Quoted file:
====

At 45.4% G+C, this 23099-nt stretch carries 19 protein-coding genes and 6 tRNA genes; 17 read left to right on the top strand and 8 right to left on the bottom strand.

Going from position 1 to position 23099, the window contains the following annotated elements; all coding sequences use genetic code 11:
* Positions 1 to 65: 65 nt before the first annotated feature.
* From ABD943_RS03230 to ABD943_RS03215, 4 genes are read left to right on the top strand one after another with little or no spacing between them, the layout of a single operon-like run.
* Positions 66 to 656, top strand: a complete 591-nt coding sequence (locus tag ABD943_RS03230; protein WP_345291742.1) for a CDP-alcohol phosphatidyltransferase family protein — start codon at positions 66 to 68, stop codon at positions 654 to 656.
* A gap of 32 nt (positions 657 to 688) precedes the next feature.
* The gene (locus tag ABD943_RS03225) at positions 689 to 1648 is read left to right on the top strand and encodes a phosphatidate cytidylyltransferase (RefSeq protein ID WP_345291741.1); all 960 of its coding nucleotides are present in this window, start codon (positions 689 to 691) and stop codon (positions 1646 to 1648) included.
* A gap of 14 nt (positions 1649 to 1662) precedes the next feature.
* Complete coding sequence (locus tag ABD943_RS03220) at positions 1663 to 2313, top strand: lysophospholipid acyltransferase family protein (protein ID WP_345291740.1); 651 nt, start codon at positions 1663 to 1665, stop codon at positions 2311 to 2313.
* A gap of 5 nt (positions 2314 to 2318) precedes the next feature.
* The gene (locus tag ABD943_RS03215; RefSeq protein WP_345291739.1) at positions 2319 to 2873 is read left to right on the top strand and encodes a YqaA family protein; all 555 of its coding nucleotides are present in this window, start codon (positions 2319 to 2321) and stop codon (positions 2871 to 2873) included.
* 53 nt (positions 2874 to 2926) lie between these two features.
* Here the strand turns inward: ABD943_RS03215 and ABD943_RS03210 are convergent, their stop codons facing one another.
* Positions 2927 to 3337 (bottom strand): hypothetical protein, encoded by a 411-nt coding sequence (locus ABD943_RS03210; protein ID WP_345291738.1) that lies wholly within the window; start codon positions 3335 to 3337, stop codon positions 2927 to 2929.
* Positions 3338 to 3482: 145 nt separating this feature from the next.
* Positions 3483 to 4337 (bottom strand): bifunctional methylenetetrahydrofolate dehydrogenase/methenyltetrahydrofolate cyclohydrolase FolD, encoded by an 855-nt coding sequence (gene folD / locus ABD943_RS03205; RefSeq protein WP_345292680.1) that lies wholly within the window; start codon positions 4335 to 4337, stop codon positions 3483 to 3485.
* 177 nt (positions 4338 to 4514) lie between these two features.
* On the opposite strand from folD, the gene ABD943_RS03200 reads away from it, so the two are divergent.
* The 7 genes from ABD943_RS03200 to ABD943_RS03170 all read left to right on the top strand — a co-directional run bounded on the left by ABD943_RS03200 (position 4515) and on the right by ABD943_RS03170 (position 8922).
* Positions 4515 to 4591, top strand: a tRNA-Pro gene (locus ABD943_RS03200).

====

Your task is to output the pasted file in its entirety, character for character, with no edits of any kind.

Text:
At 45.4% G+C, this 23099-nt stretch carries 19 protein-coding genes and 6 tRNA genes; 17 read left to right on the top strand and 8 right to left on the bottom strand.

Going from position 1 to position 23099, the window contains the following annotated elements; all coding sequences use genetic code 11:
* Positions 1 to 65: 65 nt before the first annotated feature.
* From ABD943_RS03230 to ABD943_RS03215, 4 genes are read left to right on the top strand one after another with little or no spacing between them, the layout of a single operon-like run.
* Positions 66 to 656, top strand: a complete 591-nt coding sequence (locus tag ABD943_RS03230; protein WP_345291742.1) for a CDP-alcohol phosphatidyltransferase family protein — start codon at positions 66 to 68, stop codon at positions 654 to 656.
* A gap of 32 nt (positions 657 to 688) precedes the next feature.
* The gene (locus tag ABD943_RS03225) at positions 689 to 1648 is read left to right on the top strand and encodes a phosphatidate cytidylyltransferase (RefSeq protein ID WP_345291741.1); all 960 of its coding nucleotides are present in this window, start codon (positions 689 to 691) and stop codon (positions 1646 to 1648) included.
* A gap of 14 nt (positions 1649 to 1662) precedes the next feature.
* Complete coding sequence (locus tag ABD943_RS03220) at positions 1663 to 2313, top strand: lysophospholipid acyltransferase family protein (protein ID WP_345291740.1); 651 nt, start codon at positions 1663 to 1665, stop codon at positions 2311 to 2313.
* A gap of 5 nt (positions 2314 to 2318) precedes the next feature.
* The gene (locus tag ABD943_RS03215; RefSeq protein WP_345291739.1) at positions 2319 to 2873 is read left to right on the top strand and encodes a YqaA family protein; all 555 of its coding nucleotides are present in this window, start codon (positions 2319 to 2321) and stop codon (positions 2871 to 2873) included.
* 53 nt (positions 2874 to 2926) lie between these two features.
* Here the strand turns inward: ABD943_RS03215 and ABD943_RS03210 are convergent, their stop codons facing one another.
* Positions 2927 to 3337 (bottom strand): hypothetical protein, encoded by a 411-nt coding sequence (locus ABD943_RS03210; protein ID WP_345291738.1) that lies wholly within the window; start codon positions 3335 to 3337, stop codon positions 2927 to 2929.
* Positions 3338 to 3482: 145 nt separating this feature from the next.
* Positions 3483 to 4337 (bottom strand): bifunctional methylenetetrahydrofolate dehydrogenase/methenyltetrahydrofolate cyclohydrolase FolD, encoded by an 855-nt coding sequence (gene folD / locus ABD943_RS03205; RefSeq protein WP_345292680.1) that lies wholly within the window; start codon positions 4335 to 4337, stop codon positions 3483 to 3485.
* 177 nt (positions 4338 to 4514) lie between these two features.
* On the opposite strand from folD, the gene ABD943_RS03200 reads away from it, so the two are divergent.
* The 7 genes from ABD943_RS03200 to ABD943_RS03170 all read left to right on the top strand — a co-directional run bounded on the left by ABD943_RS03200 (position 4515) and on the right by ABD943_RS03170 (position 8922).
* Positions 4515 to 4591, top strand: a tRNA-Pro gene (locus ABD943_RS03200).